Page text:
Date of Award

Summer 8-2019

Level of Access Assigned by Author

Open-Access Thesis

Degree Name

Master of Science (MS)


Marine Policy


Damian Brady

Second Committee Member

Lawrence Mayer

Third Committee Member

Thomas Fisher


Over the past two decades, total nitrogen (TN) concentrations have increased in Casco Bay (CBEP 2015). The sources of the increased nitrogen are poorly understood but occur with simultaneous population growth and land use changes. The total riverine nitrogen load to Casco Bay was previously estimated by Liebman and Milstead (2012) using the United States Geologic Survey’s (USGS) SPAtially Referenced Regression On Watershed attributes (SPARROW) model. The SPARROW model uses watershed characteristics, regional monitoring data and nitrogen source data to estimate nitrogen loading but was not validated using measurements of nitrogen in the Casco Bay watershed. This study attempts to estimate the nitrogen load from three rivers (Presumpscot, Royal and Capisic Brook), that together account for 78% of Casco Bay’s watershed (87% of the freshwater flow) and generally represent two distinct types of sub basins in the larger watershed (i.e., forested and urban) (Liebman and Milstead 2012). The TN loading estimates from the three rivers were then extrapolated to provide an estimate for the total riverine load to Casco Bay and compared to the previously modeled TN load estimates. Additionally, the riverine TN load was compared to other known TN loads from the other major sources such as atmospheric deposition, combined sewage outfalls (CSO) and waste water treatment facility (WWTF) effluent.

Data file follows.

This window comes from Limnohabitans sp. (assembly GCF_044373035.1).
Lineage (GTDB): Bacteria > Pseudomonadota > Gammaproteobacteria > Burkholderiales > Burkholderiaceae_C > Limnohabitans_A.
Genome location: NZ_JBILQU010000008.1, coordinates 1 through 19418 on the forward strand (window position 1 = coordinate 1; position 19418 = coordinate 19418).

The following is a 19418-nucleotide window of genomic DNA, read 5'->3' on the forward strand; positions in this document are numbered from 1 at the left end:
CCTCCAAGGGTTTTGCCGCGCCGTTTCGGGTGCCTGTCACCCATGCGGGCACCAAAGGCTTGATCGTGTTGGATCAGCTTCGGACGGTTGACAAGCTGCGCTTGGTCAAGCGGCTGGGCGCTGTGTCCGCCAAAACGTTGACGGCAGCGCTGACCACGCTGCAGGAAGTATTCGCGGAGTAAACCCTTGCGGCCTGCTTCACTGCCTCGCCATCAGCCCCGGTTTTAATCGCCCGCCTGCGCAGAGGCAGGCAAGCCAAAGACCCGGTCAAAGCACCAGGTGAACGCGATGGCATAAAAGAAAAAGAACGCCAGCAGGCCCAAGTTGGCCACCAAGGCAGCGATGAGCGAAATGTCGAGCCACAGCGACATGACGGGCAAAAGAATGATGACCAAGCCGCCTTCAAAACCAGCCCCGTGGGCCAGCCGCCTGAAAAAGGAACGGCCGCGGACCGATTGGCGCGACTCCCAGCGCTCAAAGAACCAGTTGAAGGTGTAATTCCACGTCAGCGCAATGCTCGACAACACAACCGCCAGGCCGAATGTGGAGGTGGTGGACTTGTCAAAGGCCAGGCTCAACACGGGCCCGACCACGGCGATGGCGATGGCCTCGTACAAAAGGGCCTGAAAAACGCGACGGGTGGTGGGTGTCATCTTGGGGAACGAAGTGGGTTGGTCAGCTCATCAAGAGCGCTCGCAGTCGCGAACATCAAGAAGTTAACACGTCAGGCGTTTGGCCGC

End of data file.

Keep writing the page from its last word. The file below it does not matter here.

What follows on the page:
Loading estimates for the three rivers were based on discharge and nitrogen concentration data from June 2017 – May 2018. We used Presumpscot River discharge from USGS gauge 01064118 near Westbook, Maine. Discharge for the Royal River was estimated using a historic watershed yield relationship with the nearby Sheepscot River which is still gauged. Capisic Brook discharge was estimated using the USGS Streamstats model. Water samples were collected at least monthly with an attempt to collect at both high and low flows. Water samples were analyzed for TN, Nitrate/Nitrite, and Ammonium. Water samples were not collected from December – March; concentrations for that time period are based on a discharge-concentration relationship, if present, or are assumed to be the average concentration of all data.

Collectively, the rivers in this study load less TN than is discharged by the area’s five largest WWTFs. Presumpscot River, while loading the greatest total mass of nitrogen (173 Mg N yr-1), loads the least per hectare (1.16 kg ha-1). Capisic Brook loads the most total nitrogen per hectare (7.71 kg N ha-1) and Royal River loads more nitrogen than Presumpscot but less than Capisic (3.79 kg N ha-1). Land use is correlated with the mass of nitrogen per hectare exported via the rivers. For example, Capisic Brook has the greatest percentage of developed land use types followed by Royal then Presumpscot. For comparison, if we assume the WWTF’s discharge to their permit limit, the total nitrogen load from these three rivers accounts for less than half of the total nitrogen mass discharged into Casco Bay from WWTFs (902 Mg N yr-1).

This study’s findings suggest that while non-point loading from river systems in Casco Bay contribute to the nitrogen content in the bay, they load less nitrogen than the areas of WWTFs. The amount of developed and agricultural land is correlated with the amount of nitrogen delivered to the bay by a river, which means that population growth will increase diffuse and point source loading in the future. And finally, this study’s estimates are in fair agreement with SPARROW’s TN loading estimate. More specifically, all estimates are within the same order of magnitude, but SPARROW’s estimates are a factor of two greater for the Presumpscot River and Capisic Brook. This study represents an important first step in understanding nitrogen loading to Maine’s most populous watershed and can be used to prioritize management of the largest nitrogen sources.